Jan 12, 2021
Alyssa G. Rieber, MD, is starting a new job as a private practitioner providing general hematology/oncology care for a rural area in the Hill Country in Texas. Before transitioning to private practice, Dr. Rieber served as the department chair of general oncology and program director of hematology/oncology fellowship at The University of Texas MD Anderson Cancer Center, and as center medical director of the MD Anderson Oncology Program at Lyndon B. Johnson Hospital.
What precipitated your change from academia to private practice?
AR: I have spent the last 9 years of my academic career with increased administrative roles. While they are fulfilling in a certain way, such as when making changes improves care for patients or education for fellows, they have taken me away from patient care and spending time with my family. I have made decisions to increase obligations with the consequences of decreased time with family. Additionally, the opportunity came up to work in a location that I love. I will have more time with my extended family, husband, and children, while working in a beautiful location taking care of patients. It is the perfect opportunity to refocus on what is important. I think this pandemic has definitely narrowed our scope of important things in life. Patient care and family are my driving factors.
For the majority of my career, I have been able to care for the underserved and under/uninsured patients of Harris County, TX. Each patient encounter has been fulfilling and reminded me of the nobility of the work. There was one patient that I vividly recall who told me about his life as a renowned trumpet player traveling the world with the best musicians. He lost all his money and insurance after coming home to care for his mother. It reminded me that every person has worth and a story. We can judge them by their current situations, but we would be missing out on the fullness of their life. I’ve been more committed to getting to know patients and their stories, not just talking about their disease. It helps us all remember that they are more than their diagnosis.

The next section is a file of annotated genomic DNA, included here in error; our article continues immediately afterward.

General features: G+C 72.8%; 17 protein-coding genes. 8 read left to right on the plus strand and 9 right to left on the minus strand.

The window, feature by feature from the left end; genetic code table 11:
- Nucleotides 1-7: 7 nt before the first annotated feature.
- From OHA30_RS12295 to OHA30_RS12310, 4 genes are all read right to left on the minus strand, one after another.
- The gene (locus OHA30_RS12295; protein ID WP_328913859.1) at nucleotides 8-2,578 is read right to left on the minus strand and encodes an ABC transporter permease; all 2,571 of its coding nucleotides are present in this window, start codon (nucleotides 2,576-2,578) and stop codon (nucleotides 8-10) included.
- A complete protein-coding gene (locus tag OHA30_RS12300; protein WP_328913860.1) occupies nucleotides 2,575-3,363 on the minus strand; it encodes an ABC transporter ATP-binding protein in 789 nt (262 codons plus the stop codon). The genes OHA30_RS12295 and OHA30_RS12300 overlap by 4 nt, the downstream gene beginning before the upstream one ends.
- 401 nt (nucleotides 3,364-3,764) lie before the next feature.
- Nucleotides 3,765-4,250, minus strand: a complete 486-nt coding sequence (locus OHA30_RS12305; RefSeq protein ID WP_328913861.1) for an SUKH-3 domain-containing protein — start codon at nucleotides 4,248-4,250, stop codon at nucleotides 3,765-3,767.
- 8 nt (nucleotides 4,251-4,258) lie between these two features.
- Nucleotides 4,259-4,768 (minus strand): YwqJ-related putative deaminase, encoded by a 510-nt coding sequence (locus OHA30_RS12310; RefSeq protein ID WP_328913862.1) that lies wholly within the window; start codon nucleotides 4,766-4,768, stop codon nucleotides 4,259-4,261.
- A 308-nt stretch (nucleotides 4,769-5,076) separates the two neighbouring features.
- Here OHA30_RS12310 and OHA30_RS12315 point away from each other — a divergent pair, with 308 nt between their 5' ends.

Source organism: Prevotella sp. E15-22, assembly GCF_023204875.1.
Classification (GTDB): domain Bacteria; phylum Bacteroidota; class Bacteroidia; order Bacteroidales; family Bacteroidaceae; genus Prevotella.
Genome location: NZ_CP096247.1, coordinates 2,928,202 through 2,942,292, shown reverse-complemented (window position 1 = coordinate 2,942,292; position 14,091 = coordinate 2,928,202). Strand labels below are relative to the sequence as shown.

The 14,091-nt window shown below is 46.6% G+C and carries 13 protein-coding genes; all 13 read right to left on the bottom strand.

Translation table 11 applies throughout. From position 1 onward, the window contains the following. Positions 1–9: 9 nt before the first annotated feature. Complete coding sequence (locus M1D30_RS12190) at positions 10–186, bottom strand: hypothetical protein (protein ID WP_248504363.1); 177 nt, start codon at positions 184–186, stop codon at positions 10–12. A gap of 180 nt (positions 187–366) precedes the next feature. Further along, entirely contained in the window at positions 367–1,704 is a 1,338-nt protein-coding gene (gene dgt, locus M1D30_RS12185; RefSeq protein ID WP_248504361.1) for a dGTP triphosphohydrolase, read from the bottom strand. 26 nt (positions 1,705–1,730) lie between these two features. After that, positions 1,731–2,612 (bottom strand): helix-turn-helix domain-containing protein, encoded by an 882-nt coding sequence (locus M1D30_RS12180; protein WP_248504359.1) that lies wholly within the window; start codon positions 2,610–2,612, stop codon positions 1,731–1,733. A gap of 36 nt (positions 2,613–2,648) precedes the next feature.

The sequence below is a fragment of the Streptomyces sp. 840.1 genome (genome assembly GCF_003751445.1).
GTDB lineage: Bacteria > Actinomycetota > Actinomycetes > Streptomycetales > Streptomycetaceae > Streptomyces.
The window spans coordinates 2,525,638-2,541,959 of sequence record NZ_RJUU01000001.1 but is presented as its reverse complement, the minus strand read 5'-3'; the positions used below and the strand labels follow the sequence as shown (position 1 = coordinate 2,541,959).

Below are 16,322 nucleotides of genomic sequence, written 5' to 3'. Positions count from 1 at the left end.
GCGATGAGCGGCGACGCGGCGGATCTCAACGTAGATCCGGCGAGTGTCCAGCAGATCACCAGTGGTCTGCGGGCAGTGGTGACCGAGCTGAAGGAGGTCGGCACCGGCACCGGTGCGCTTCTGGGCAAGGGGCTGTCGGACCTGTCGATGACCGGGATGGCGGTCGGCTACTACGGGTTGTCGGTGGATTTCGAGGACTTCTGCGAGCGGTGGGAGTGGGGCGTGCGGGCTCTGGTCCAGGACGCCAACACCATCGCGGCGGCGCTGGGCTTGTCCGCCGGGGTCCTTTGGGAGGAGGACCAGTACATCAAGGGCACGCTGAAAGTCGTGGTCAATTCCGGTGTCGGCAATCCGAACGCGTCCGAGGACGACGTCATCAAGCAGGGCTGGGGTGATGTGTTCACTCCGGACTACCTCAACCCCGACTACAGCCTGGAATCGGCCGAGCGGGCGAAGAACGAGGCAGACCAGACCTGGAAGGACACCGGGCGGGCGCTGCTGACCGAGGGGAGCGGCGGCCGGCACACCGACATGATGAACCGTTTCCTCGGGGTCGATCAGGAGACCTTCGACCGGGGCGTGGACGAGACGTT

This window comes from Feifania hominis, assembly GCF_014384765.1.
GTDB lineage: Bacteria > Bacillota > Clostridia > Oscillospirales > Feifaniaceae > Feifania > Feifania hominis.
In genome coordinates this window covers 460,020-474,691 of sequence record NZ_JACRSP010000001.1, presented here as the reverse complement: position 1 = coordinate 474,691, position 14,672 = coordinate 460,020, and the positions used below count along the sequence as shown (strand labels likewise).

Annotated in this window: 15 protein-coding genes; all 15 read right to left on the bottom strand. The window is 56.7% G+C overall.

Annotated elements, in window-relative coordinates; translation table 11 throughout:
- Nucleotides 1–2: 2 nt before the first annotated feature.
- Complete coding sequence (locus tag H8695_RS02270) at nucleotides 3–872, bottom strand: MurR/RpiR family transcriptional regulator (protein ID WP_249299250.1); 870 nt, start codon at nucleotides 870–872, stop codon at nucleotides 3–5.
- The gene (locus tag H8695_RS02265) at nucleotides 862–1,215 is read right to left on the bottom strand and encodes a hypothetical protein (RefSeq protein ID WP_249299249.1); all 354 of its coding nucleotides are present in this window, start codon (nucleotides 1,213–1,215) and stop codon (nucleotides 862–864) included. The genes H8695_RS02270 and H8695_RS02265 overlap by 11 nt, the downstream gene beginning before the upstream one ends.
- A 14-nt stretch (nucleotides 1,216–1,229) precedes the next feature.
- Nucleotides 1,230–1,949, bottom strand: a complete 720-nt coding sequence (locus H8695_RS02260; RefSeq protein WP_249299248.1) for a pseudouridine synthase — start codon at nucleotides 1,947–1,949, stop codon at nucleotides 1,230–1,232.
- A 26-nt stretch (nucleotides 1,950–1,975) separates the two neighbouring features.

How did you initially choose your career path and what led you to where you are now?
AR: The field of hematology/oncology was chosen for me during medical school. I was diagnosed with Hodgkin lymphoma during my first year of medical school. As the first person in my family with cancer, it definitely wasn’t on my radar. However, my experience as a patient led me to know that God placed this in my life for me to impact others. I chose to train in Houston to be with my husband and was fortunate to train at Baylor College of Medicine and MD Anderson Cancer Center. I was then fortunate to stay on as faculty at MD Anderson. I took advantage of opportunities along the way, leading me to an academic career. I had initially wanted a small-town private practice, but that did not work out for my husband’s job. It does now, so we are moving—20 years later than I initially planned.
Describe your typical work day.